SIM hijacking recently emerged as fraudsters’ latest tactic to access your personal accounts. And to be honest, it’s impressive.
By tricking mobile service providers into believing he’s actually you, a hacker can transfer your telephone number to his device. Once the switch is made, the hacker gains access to your online accounts and can even receive two-factor authentication codes sent to your phone.
Although SIM hijacking takes a devastating toll on users’ privacy and digital security, the mobile industry is still struggling to prevent these kinds of attacks. But here’s what we know for sure: Phone numbers are a deeply flawed method of security.
How does SIM hijacking work?
Nearly two-thirds (60%) of people report that having personal information compromised is their biggest cybersecurity concern, according to OpenVPN’s 2018 Cyber Hygiene study. Yet, many people don’t understand the risks they face. In fact, 25 percent of respondents said they use the same password for all online accounts, demonstrating the confusion that still exists around cybersecurity.
One of the latest developments in cybercrime takes advantage of that confusion to access users’ personal information via their mobile devices. SIM hijacking activates your mobile account on a SIM card that is in the possession of hackers. How do hackers pull it off? Simple. They just call your mobile provider and pretend to be you.
Using personal information (full name, address, DOB, last four digits of your social security number, etc.) acquired through the dark web or other nefarious means, the hijacker successfully passes the two-step verification process. He then claims your SIM card is lost and asks the provider to port the phone number to a SIM card he already owns.
Now that he’s taken control of your phone number, the hacker enjoys access to an alarming number of online accounts – Instagram, Amazon, Netflix, Paypal and other applications that rely on phone numbers as a method of authentication are vulnerable to breaches through SIM hijacking.
But the nightmare scenario arises if the hacker leverages SIM hijacking to gain access to your financial accounts. Most banks have added extra layers of security to prevent unauthorized account access. For example, Bank of America offers SafePass – a multi-factor security mechanism that sends customers a one-time, six-digit code to authorize higher-value transfers.
Here’s the catch: The one-time code SafePass users receive arrives on their mobile devices. If the hacker hijacks your SIM card, the code is sent to his device, leaving your bank account exposed to fraudulent transfers and theft.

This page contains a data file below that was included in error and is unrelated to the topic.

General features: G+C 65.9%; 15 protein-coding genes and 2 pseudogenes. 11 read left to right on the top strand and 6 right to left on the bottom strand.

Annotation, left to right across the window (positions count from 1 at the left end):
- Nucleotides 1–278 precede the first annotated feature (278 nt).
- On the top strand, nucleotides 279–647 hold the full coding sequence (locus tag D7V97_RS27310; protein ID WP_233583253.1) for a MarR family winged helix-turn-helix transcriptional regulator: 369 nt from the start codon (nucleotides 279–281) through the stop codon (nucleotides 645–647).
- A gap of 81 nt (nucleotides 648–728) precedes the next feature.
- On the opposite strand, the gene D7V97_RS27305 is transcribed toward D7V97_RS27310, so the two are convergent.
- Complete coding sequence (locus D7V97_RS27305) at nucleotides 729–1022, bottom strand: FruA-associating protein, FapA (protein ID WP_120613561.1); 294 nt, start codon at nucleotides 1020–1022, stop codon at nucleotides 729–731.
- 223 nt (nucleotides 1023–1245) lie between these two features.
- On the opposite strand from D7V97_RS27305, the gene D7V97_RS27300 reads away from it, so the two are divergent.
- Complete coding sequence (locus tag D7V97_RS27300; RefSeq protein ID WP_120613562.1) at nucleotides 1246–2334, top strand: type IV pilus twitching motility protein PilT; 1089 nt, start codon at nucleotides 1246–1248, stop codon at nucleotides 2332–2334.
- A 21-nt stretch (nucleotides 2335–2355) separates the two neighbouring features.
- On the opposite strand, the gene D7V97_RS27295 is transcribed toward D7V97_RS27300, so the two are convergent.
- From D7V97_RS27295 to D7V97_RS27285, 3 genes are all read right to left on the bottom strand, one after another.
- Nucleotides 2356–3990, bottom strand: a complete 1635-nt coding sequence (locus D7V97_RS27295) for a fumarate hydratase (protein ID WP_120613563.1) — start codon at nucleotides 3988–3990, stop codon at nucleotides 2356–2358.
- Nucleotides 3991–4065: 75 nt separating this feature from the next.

VPNs may be the best response to SIM hijacking
Multi-factor authentication can prevent many types of cyberattacks. By requiring users to provide additional personal information and/or a one-time code (like SafePass), banks and service providers create additional safeguards against theft and unauthorized account access.
But these kinds of safeguards may not be enough to prevent cybercrime caused by SIM hijacking. Remember: SIM hijackers often possess personal information about their victims – it’s what they use to con the mobile provider into transferring the mobile number to a new SIM card. By gaining access to the victim’s mobile device, the hijacker may then control both the mobile number and the credentials necessary to claim ownership of the victim’s financial or bank accounts.
That’s where virtual private networks (VPNs) enter the picture. VPNs offer a level of security that limits the fallout of a SIM hijacking event on users’ financial accounts. When banks set up VPNs to improve customer security, users are issued certificates for every device. To log into an account, the certificate on the device must match the certificate assigned to the account. If it doesn’t match, the login isn’t validated. Since it operates independent of SIM cards, the VPN credential prevents SIM hijackers from accessing users’ accounts.
Google’s “zero trust” security framework operates on the same principle. Users must certify every device that accesses the network. Device certification eliminates reliance on perimeter security and mitigates the risk of unauthorized access from either outside or inside the network. Essentially, “zero trust” security assumes all users who request access are untrustworthy and forces them to verify the authenticity of their device as well as their login information, making it virtually impossible for hackers to gain access.
With sophisticated attacks on the rise, businesses can no longer rely on text messages or phones as a second factor of authentication. Although VPNs are slightly more restrictive for public services, many businesses recognize the need for added security and are moving to VPNs. And for the millions of mobile phone users who are vulnerable to SIM hijacking, it’s not a moment too soon.
Francis Dinha, CEO of OpenVPN
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